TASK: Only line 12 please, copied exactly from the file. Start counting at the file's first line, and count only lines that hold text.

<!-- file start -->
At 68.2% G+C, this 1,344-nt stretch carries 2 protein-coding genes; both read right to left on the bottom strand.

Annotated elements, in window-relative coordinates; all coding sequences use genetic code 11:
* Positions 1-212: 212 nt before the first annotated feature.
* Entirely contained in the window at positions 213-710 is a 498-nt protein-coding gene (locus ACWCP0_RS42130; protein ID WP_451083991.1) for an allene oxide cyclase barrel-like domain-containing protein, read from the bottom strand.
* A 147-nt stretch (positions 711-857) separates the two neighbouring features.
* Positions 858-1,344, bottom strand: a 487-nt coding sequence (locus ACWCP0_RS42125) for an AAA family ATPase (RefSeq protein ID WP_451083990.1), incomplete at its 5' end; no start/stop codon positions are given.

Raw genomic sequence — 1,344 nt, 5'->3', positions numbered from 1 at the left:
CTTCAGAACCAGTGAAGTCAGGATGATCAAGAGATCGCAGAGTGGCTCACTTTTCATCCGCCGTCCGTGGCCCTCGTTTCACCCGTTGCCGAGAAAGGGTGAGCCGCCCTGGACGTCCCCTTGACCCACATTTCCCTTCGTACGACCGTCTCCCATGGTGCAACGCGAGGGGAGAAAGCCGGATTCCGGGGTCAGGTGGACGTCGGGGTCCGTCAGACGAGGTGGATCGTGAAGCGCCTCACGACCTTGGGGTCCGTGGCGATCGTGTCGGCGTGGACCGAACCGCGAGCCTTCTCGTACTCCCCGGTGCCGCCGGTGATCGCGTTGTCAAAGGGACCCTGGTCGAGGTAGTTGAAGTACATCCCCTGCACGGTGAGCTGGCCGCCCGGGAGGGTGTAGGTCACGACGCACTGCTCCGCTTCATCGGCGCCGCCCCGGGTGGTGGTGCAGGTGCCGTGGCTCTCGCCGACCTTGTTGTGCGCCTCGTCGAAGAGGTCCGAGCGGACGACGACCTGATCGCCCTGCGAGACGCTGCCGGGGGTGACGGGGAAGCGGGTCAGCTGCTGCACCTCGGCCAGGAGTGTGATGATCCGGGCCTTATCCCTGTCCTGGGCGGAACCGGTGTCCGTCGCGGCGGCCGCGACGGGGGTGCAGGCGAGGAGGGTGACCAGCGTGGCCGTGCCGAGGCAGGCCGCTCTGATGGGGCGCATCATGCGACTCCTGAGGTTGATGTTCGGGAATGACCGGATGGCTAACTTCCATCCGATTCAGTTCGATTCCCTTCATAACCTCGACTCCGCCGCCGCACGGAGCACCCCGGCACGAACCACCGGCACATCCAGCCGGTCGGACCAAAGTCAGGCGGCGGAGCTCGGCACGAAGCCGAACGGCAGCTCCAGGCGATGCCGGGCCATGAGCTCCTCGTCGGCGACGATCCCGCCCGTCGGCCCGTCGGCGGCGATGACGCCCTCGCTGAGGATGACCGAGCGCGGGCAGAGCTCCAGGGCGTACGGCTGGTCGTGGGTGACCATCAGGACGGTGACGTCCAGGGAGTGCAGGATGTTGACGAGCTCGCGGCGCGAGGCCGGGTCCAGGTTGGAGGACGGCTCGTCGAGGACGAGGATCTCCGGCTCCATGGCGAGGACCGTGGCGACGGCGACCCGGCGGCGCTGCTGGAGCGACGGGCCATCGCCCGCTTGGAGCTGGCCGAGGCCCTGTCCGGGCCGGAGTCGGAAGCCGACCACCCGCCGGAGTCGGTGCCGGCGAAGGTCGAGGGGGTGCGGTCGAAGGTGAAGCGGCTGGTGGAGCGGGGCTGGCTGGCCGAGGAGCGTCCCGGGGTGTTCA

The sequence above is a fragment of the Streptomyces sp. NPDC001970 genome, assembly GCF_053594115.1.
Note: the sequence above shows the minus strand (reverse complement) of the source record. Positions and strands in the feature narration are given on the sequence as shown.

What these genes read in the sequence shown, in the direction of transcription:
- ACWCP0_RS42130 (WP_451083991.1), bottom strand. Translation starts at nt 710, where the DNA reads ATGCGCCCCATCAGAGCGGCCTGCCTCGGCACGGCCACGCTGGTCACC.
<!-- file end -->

- ACWCP0_RS42130 (WP_451083991.1), bottom strand. Translation starts at nt 710, where the DNA reads ATGCGCCCCATCAGAGCGGCCTGCCTCGGCACGGCCACGCTGGTCACC.